Novel method for stratum corneum pore size determination using positron annihilation lifetime spectroscopy

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Abstract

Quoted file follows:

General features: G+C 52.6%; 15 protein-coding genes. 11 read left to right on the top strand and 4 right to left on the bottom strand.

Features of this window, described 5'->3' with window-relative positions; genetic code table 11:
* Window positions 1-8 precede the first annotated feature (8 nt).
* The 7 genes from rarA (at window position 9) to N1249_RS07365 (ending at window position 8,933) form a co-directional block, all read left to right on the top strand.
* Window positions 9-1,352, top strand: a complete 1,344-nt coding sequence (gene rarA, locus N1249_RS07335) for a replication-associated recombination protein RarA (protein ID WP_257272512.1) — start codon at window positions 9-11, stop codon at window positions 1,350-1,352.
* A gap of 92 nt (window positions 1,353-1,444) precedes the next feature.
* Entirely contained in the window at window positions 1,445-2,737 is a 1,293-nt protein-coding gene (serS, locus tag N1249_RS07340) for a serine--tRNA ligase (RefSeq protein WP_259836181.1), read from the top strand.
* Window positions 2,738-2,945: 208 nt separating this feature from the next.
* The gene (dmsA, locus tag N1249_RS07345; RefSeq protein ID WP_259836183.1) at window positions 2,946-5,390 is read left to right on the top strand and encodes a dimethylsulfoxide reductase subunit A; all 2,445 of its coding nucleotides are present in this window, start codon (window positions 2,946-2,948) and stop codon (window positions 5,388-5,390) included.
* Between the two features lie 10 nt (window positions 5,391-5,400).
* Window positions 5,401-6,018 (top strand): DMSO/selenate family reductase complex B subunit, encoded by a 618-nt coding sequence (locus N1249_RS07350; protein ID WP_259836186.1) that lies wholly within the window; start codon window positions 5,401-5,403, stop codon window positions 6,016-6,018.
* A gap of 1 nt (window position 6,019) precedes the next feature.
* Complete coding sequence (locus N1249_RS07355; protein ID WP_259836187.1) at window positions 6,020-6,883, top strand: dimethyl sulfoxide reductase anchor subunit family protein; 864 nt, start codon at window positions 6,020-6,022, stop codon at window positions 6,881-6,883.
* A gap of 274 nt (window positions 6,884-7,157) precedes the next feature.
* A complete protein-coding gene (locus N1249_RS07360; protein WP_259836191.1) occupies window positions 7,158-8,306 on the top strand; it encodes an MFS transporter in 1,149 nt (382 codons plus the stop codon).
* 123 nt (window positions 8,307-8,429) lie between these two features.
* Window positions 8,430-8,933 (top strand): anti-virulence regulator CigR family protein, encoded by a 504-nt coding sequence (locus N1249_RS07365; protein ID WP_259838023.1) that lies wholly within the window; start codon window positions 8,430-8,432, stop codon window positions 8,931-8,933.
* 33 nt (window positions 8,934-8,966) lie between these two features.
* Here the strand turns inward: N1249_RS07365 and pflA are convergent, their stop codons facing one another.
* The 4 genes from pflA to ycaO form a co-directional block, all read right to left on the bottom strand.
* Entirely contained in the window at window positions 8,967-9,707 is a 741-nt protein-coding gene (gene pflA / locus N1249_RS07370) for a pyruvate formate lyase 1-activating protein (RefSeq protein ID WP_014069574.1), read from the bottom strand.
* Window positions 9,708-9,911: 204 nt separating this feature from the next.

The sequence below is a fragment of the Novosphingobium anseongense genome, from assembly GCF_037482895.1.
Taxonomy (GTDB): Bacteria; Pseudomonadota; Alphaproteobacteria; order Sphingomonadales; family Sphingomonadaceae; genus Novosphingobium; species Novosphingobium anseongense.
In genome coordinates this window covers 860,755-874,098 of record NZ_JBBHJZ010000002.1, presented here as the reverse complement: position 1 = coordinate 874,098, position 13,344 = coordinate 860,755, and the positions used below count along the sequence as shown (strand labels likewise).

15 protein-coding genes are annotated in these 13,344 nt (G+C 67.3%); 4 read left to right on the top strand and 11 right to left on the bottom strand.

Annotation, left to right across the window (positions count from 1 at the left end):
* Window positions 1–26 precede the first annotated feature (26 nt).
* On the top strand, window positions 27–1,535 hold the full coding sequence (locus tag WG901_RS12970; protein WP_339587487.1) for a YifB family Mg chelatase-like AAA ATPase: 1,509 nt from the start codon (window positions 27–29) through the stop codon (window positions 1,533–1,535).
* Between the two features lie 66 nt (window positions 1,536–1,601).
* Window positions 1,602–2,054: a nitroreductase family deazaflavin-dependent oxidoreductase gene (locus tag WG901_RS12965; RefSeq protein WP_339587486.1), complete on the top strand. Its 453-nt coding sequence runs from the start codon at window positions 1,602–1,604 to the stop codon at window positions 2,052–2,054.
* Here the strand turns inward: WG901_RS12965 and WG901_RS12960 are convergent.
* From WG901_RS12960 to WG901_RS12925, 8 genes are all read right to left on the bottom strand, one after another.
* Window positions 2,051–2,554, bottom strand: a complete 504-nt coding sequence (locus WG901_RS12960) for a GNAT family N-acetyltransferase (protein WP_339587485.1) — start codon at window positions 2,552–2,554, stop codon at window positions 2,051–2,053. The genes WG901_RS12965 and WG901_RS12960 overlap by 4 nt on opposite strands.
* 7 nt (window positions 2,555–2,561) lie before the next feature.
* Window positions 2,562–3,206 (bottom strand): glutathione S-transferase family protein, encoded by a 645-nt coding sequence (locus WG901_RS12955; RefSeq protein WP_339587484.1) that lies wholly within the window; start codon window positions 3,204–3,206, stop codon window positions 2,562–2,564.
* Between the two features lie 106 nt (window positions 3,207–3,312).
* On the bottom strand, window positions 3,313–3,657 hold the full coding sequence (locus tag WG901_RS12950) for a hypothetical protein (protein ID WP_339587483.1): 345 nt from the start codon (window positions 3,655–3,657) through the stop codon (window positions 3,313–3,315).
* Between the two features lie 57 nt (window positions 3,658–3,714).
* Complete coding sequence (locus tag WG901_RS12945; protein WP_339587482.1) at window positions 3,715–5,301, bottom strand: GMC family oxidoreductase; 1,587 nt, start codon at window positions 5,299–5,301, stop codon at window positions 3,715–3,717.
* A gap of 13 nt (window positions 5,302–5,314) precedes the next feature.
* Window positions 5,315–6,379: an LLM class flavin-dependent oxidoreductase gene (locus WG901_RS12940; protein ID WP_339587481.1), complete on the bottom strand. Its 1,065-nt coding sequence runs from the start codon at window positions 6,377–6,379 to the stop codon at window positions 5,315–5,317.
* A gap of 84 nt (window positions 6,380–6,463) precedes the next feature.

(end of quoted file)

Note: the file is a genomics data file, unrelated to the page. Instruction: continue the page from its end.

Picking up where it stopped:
Positron annihilation lifetime spectroscopy (PALS) is a powerful tool for the investigation of microstructure. Three main classes of materials, metals, semiconductors and polymers, have been studied by using this technique. But, relatively few investigations have been performed in the biological sciences. PALS provides important information on pore properties and free volume at the molecular level. Our PALS study showed that Yucatan miniature pig stratum corneum separated with heat and trypsin digestion had a longer positron annihilation lifetime than cyclodextrins. This indicates that the stratum corneum has larger pores and/or free volume than cyclodextrins, whose pores have a diameter of 0.5–0.8 nm and a torus height of 0.79 nm. Positron annihilation spectroscopy may be developed as a new technique for the detection of nano-pore properties and free volume in the biological sciences.

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